It all started because, while we were recording a podcast about the 1992 TV movie Ghostwatch, with my friend Lucy we started rambling – as we do – and ended up talking about dame Maggie Smith (yes, we tend to ramble far and wide). I mentioned how it always breaks my heart that most viewers know Smith as the old lady in the Harry Potter movies and in Downton Abbey.
I’ve always had a desperate crush for Maggie Smith, and after that chat, I decided to go back and re-watch the movies in which I first found out about this beautiful, extraordinarily talented actress. Travels with my aunt, of course, and Murder by death, the two Peter Ustinov Poirot movies, The Honey Pot, and also a small strange quirky thing called Hot Millions, that I had last seen in the mid ’90s, on the telly, on a long autumn afternoon, and I re-watched last night.
Released in 1968, Hot Millions is the story of Marcus Pendleton (Peter Ustinov, also co-screenplayer), freshly released from one of her Majesty’s jails where he served time for embezzlement. Marcus is a white-collar criminal, as smart and inventive as he’s suave and non-confrontational. The world of financial crime is changing, and computers are putting old style fraudsters out of work – Marcus himself was caught because a computer signalled his fraud.
So Marcus decides to become computer-savvy, and then use a computer for his next “job”.
He steals the identity of a legit computer wiz, and as Caesar Smith he gets himself hired by American conglomerate Tecanco, where he charms executive vice president Carlton Klemper (Karl Malden – in the role of the sort of man that brings instant coffee on a trip to Brazil) and raises the suspicion and hostility of vice president Willard Gnatpole (Bob Newhart). He is also assigned a secretary, daft Patty Terwilliger (Maggie Smith), who happens to be his neighbor, a young woman as good-hearted as inept.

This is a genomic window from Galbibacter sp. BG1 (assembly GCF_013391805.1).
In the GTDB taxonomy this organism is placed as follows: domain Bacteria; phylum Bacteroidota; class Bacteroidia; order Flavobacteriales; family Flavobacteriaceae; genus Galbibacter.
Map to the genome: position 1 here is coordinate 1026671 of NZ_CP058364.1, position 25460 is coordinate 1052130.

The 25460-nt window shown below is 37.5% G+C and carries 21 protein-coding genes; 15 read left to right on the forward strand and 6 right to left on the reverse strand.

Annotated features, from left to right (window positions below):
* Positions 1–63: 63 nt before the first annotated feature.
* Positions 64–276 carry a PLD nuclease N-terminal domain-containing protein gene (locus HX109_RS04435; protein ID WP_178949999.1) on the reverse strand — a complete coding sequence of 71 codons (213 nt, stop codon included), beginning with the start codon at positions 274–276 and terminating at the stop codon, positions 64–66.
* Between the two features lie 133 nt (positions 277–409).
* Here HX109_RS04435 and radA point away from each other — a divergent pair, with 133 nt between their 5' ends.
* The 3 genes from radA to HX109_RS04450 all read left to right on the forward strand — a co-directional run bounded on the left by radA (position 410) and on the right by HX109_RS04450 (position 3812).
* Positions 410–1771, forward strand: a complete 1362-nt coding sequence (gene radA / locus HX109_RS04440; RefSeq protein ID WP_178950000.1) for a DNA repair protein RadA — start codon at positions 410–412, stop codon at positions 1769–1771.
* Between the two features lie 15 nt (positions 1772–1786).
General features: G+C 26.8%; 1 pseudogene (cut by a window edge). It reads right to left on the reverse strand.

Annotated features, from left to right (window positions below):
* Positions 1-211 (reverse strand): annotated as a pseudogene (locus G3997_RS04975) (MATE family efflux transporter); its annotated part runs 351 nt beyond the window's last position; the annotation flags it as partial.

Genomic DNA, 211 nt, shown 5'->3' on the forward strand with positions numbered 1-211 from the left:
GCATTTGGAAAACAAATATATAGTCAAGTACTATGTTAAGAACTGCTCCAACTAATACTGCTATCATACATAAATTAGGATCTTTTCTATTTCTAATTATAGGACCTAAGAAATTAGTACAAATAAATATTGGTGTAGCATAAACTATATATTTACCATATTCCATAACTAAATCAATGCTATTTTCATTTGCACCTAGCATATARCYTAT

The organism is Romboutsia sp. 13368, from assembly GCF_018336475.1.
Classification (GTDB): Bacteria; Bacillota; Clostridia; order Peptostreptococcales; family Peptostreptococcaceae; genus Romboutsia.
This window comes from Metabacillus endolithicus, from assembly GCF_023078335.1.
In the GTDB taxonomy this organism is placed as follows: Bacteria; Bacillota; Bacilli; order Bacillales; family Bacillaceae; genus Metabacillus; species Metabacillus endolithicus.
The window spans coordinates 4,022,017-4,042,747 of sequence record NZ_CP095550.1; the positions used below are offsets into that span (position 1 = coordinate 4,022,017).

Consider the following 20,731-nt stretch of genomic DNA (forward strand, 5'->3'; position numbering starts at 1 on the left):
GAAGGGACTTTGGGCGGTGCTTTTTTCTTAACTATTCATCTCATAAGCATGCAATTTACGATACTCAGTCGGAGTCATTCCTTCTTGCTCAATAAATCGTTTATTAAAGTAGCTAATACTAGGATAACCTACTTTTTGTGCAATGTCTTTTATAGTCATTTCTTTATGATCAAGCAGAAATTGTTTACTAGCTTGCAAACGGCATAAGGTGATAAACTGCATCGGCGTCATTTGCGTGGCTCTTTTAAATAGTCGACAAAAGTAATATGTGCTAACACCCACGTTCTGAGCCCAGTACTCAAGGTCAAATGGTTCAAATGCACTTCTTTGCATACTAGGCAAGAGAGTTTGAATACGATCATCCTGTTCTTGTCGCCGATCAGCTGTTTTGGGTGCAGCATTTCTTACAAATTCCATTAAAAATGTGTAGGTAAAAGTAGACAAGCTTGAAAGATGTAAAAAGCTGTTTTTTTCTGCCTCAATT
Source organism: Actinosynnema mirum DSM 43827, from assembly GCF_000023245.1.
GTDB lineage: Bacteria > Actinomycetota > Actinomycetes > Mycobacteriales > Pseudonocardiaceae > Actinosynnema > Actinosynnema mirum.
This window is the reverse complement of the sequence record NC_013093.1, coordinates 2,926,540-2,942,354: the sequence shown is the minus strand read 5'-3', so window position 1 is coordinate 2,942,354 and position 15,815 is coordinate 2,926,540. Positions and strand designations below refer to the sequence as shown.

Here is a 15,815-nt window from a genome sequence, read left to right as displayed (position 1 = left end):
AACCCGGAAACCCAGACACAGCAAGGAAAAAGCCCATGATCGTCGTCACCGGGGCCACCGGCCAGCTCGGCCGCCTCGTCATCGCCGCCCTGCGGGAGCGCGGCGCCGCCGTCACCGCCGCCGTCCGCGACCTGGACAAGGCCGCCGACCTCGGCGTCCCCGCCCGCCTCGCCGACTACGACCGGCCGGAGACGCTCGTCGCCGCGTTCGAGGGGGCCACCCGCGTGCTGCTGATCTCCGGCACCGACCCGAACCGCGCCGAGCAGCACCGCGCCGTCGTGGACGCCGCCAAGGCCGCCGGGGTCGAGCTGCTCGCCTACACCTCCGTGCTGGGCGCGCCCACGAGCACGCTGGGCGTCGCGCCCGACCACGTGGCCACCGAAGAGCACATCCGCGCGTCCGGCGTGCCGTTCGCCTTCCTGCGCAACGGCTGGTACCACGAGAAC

Then he gets to work – subvert the company computer, set up a series of front companies, and embezzle a million pounds.
In case you are wondering, one million pounds in 1968 would be roughly ten million dollars today. A modest amount, by today’s corporate standards of greed and fund diversion.
The movie is a delight – the actors are obviously having a lot of fun, and it’s always a pleasure watching Karl Malden in a comedy role. Bob Newhart is perfect as the neurotic, frustrated Gnatpole and Ustinov and Smith are colossal.
There is a gentleness of touch in the developing relationship between Marcus/Cesar and Patty that puts a happy smile on your face, and there’s nothing you can do about it. These are losers that win, and it’s always good to see a movie in which good people – maybe a little dishonest, but who isn’t, these days – finally getting their happily-ever-after.
Along the way, there is room for a number of laugh-out-loud set pieces, and Cesar Romero almost steals the show in a tiny little role as a customs inspector. Robert Morley as the real Caesar Smith is also excellent.
This being 1968, computers are essentially a gimmick, but the rest of Pendleton’s set-up is extremely plausible and well researched – the use of social engineering to acquire information and steal Smith’s identity, the legwork to set up the empty box companies, the quick thinking to keep suspicion at bay. Everything is portrayed in the correct way.
And then there is Maggie Smith, young and sexy in a somewhat nerdy way, with a wonderful lower class accent that one wants to listen to again and again. With her string of dead-end jobs and her absent-minded down-to-earth attitude, Patty is a wonderful character, wonderfully played.
And yes, there once was a time in which a man like Peter Ustinov could be cast as a romantic lead, and most actors on screen were over 30. A time when a romantic comedy caper could teach you how to set up a front company and steal a million.
‘Ere! You watch your tongue! Any idiot can steal. I been em-bezz-lin’!Marcus Pendleton
Yeah, right. Whole different game.